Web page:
plays a central role in drug discovery, molecular diagnostics, and the practice of medicine in the postgenomic era. Among all the proteomics technologies, 2-D gel electrophoresis
is by far the most commonly used technique for protein separation. In most cases where 2-D gel electrophoresis is employed, the purpose is to find statistically significant differences between predefined conditions. These differences should be related to distinct protein spots that have been correctly detected, matched, and quantified.
To achieve these goals, sophisticated image-analysis algorithms are applied to extract relevant data from complex spot patterns. The acknowledged problems of reproducibility and resolution inherent in the technology present a challenge for any software. As a result, in nearly all cases, the extracted data is partly incorrect and incomplete.
As a consequence, researchers have to deal with two serious problems in image analysis—false positives and false negatives. Both are costly, not just in terms of the resources spent on downstream analysis of false hits but perhaps more importantly, by impeding a true understanding of the underlying biological system.
In nearly all 2-D gel-based proteomic studies, the interesting data is from the protein spots whose intensities have been calculated to be significantly different between the predefined conditions. One could say that those are the desired hits. Upon visual inspection, however, some of these hits turn out to be image-analysis errors such as incorrectly detected or mismatched spots.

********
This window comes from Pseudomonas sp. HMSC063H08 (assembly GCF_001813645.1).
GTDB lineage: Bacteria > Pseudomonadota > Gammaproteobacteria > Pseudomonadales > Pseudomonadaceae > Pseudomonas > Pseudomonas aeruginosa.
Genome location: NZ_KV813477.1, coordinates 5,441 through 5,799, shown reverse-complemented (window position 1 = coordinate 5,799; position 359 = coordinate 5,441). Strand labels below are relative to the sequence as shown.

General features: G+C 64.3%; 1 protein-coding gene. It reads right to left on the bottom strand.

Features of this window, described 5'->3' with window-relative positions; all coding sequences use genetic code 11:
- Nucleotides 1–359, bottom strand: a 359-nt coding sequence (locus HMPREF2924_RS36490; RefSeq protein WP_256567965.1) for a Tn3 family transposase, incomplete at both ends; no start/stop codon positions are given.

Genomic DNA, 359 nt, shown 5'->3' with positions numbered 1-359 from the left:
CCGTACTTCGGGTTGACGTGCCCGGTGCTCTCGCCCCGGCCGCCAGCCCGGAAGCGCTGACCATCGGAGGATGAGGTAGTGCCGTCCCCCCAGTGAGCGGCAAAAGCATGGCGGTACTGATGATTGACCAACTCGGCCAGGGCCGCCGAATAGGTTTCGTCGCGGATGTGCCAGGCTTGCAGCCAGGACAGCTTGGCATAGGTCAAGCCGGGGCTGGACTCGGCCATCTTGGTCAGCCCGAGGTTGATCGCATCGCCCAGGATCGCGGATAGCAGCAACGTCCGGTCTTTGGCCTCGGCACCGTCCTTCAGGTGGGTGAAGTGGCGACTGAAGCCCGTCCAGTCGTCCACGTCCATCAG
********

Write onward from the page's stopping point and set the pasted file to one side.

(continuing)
An example of a false positive in terms of image analysis is shown in Figure 1A and B. A zoomed-in area of a gel is shown where the spots have been detected and matched using two different image-analysis software packages. The red border in Figure 1A outlines a spot that, according to the plotted data, shows a clear change in signal intensity. The applied statistical test on this data results in a significantly low p-value.
In actuality, this significance is a result of unsuccessful detection and matching of the spots during image analysis. The matched spot border has been placed next to the spot in question resulting in flawed data and a false positive. In Figure 1B
, the image analysis on the same area has been performed correctly. The resulting data shows no significant difference between the two groups. It is a true negative.
It is not unusual that 2-D gel-image analysis can result in 40–50% false positives when working with conventional 2-D gel software—even after significant manual adjustments. In some cases, the false-positive ratio can be much higher.
False negatives in this context are true spot changes that are masked or simply not detected due to errors in image analysis.
In Figure 2A, a clear difference in protein spot intensity that has been correctly identified by the image-analysis software (true positive) is shown. The same intensity change has been missed in Figure 2B because of errors in spot detection. The red border encompasses several spots thereby effectively masking the difference. The result is a false negative and an undetected biological difference.